The findings of this study of people with UK-based ancestry pertain only to people of European ancestry and the results might be different in other groups. Scientists note significant racial and ethnic differences in the findings from genome-wide association studies (GWAS).
"It would be important to study resilience factors as well as risk factors, Dr. Lehto said.
"The differences between adoptees and the rest of the population are very small. Generally, adoptees are doing well." The findings may apply to other types of childhood adversity and adult mental health outcomes among non-adoptees, she added.
Notes for editors
The article is "Childhood adoption and mental health in adulthood: The role of gene-environment correlations and interactions in the UK Biobank," by Kelli Lehto, Sara Hägg, Donghao Lu, Robert Karlsson, Nancy L. Pedersen, Miriam A. Mosing (https:/
Copies of this paper are available to credentialed journalists upon request; please contact Rhiannon Bugno at Biol.Psych@sobp.org. Journalists wishing to interview the authors may contact Kelli Lehto at email@example.com or Miriam A. Mosing, Assistant Professor, Departments of Medical Epidemiology and Biostatistics and Neuroscience, Karolinska Institutet at firstname.lastname@example.org.
The authors' affiliations and disclosures of financial and conflicts of interests are available in the article.
John H. Krystal, MD, is Chairman of the Department of Psychiatry at the Yale University School of Medicine, Chief of Psychiatry at Yale-New Haven Hospital, and a research psychiatrist at the VA Connecticut Healthcare System. His disclosures of financial and conflicts of interests are available here.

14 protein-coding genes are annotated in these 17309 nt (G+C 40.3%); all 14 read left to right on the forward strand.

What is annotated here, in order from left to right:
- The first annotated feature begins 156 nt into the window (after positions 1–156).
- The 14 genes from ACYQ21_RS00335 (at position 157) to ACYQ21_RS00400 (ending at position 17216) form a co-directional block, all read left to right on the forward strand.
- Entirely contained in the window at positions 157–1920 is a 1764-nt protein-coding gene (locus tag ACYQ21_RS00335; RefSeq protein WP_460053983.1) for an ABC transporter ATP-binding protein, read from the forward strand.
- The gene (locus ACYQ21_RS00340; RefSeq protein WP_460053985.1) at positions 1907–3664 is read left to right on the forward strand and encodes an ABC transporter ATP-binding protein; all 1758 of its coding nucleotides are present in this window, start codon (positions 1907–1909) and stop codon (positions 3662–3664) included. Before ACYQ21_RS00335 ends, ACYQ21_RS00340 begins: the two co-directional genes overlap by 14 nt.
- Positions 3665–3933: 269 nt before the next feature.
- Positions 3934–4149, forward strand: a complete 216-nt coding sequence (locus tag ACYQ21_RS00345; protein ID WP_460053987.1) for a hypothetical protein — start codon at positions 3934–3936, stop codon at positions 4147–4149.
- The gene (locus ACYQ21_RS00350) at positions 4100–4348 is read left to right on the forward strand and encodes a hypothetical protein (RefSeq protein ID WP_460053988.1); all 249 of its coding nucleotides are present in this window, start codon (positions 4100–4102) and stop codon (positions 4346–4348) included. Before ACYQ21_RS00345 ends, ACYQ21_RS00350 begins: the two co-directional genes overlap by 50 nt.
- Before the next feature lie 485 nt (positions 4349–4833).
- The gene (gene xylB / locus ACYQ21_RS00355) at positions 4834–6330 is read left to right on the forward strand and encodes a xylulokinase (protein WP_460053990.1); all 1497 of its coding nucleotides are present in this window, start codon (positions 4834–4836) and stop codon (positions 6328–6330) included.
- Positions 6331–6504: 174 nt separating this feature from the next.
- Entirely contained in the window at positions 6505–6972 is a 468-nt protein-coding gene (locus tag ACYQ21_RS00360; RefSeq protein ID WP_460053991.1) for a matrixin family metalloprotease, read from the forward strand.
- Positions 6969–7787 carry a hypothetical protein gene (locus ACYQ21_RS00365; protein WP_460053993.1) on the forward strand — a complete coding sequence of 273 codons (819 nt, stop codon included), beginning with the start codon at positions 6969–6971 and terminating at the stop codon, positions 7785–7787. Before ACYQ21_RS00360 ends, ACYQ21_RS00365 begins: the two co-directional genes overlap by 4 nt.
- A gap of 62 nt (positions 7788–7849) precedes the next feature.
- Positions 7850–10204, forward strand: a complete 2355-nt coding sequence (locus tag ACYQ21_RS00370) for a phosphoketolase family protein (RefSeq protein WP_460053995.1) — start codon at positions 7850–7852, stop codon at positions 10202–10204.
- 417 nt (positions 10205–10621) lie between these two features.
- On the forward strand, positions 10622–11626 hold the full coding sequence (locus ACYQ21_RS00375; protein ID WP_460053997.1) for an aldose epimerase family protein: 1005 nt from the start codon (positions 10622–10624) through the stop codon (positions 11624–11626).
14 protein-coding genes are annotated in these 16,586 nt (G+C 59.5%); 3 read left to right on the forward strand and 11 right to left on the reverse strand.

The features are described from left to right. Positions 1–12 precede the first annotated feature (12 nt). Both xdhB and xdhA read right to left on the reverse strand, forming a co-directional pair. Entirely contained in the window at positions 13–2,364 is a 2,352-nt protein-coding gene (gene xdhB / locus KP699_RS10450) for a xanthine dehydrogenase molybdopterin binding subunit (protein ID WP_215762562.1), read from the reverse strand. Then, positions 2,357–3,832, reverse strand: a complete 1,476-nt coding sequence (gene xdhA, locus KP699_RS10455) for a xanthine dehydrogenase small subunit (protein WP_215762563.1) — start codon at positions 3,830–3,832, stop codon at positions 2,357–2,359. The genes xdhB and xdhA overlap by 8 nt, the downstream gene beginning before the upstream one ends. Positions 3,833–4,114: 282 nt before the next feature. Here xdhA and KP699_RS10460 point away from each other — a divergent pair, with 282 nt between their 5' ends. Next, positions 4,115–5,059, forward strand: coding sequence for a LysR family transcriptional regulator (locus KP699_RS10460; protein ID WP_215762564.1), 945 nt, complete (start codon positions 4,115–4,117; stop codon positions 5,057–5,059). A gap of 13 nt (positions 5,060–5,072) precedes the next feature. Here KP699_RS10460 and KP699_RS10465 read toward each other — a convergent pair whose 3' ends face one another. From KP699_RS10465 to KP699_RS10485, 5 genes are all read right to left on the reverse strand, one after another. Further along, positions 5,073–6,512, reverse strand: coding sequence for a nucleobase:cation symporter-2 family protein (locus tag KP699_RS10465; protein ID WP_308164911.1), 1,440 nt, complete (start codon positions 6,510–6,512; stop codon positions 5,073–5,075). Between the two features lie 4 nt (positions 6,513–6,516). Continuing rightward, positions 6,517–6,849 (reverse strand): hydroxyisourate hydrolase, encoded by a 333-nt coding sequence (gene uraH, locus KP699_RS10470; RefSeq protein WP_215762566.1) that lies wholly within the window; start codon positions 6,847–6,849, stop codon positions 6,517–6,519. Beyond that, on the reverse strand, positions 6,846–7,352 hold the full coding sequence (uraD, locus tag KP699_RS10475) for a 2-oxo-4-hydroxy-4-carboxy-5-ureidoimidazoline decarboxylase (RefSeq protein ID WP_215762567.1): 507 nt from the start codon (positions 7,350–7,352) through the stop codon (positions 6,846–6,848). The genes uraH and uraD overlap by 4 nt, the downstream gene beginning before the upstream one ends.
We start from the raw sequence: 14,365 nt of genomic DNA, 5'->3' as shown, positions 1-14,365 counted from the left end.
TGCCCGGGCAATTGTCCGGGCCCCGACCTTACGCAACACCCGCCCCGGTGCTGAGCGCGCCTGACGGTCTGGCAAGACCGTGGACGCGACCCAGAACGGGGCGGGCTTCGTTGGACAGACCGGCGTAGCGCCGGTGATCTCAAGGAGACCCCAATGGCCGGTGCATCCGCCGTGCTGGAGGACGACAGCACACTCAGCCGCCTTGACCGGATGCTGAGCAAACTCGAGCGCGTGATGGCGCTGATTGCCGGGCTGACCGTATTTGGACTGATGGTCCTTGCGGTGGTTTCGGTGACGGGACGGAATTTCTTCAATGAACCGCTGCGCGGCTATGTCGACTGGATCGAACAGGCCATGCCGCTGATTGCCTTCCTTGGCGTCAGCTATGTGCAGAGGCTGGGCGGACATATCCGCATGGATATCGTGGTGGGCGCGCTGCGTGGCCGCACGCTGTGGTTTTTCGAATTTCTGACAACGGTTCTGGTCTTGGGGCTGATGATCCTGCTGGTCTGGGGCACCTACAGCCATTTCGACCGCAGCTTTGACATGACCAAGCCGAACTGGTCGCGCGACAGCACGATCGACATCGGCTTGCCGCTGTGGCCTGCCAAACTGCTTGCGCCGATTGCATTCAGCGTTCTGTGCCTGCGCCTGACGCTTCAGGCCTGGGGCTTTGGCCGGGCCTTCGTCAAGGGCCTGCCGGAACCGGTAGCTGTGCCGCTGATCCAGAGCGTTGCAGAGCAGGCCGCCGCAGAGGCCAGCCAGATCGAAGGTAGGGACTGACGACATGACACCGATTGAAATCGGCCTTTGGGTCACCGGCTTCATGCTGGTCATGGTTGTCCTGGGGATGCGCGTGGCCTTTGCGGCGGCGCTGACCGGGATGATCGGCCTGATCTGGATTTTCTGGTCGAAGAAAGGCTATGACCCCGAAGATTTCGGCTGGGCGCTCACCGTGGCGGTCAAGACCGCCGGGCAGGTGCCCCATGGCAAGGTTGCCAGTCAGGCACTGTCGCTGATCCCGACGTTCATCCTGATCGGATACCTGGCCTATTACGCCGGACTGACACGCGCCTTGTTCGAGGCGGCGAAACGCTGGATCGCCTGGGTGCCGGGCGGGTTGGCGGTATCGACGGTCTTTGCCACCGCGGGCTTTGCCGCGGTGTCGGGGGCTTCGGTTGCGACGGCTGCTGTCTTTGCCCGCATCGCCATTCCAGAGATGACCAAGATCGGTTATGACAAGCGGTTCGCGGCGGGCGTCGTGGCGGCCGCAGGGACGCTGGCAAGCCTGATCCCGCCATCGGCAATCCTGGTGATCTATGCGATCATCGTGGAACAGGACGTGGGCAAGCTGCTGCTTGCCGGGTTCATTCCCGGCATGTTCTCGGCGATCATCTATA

About Biological Psychiatry
Biological Psychiatry is the official journal of the Society of Biological Psychiatry, whose purpose is to promote excellence in scientific research and education in fields that investigate the nature, causes, mechanisms and treatments of disorders of thought, emotion, or behavior. In accord with this mission, this peer-reviewed, rapid-publication, international journal publishes both basic and clinical contributions from all disciplines and research areas relevant to the pathophysiology and treatment of major psychiatric disorders.
The journal publishes novel results of original research which represent an important new lead or significant impact on the field, particularly those addressing genetic and environmental risk factors, neural circuitry and neurochemistry, and important new therapeutic approaches. Reviews and commentaries that focus on topics of current research and interest are also encouraged.
Biological Psychiatry is one of the most selective and highly cited journals in the field of psychiatric neuroscience. It is ranked 7th out of 146 Psychiatry titles and 12th out of 267 Neurosciences titles in the Journal Citations Reports® published by Clarivate Analytics. The 2018 Impact Factor score for Biological Psychiatry is 11.501. http://www.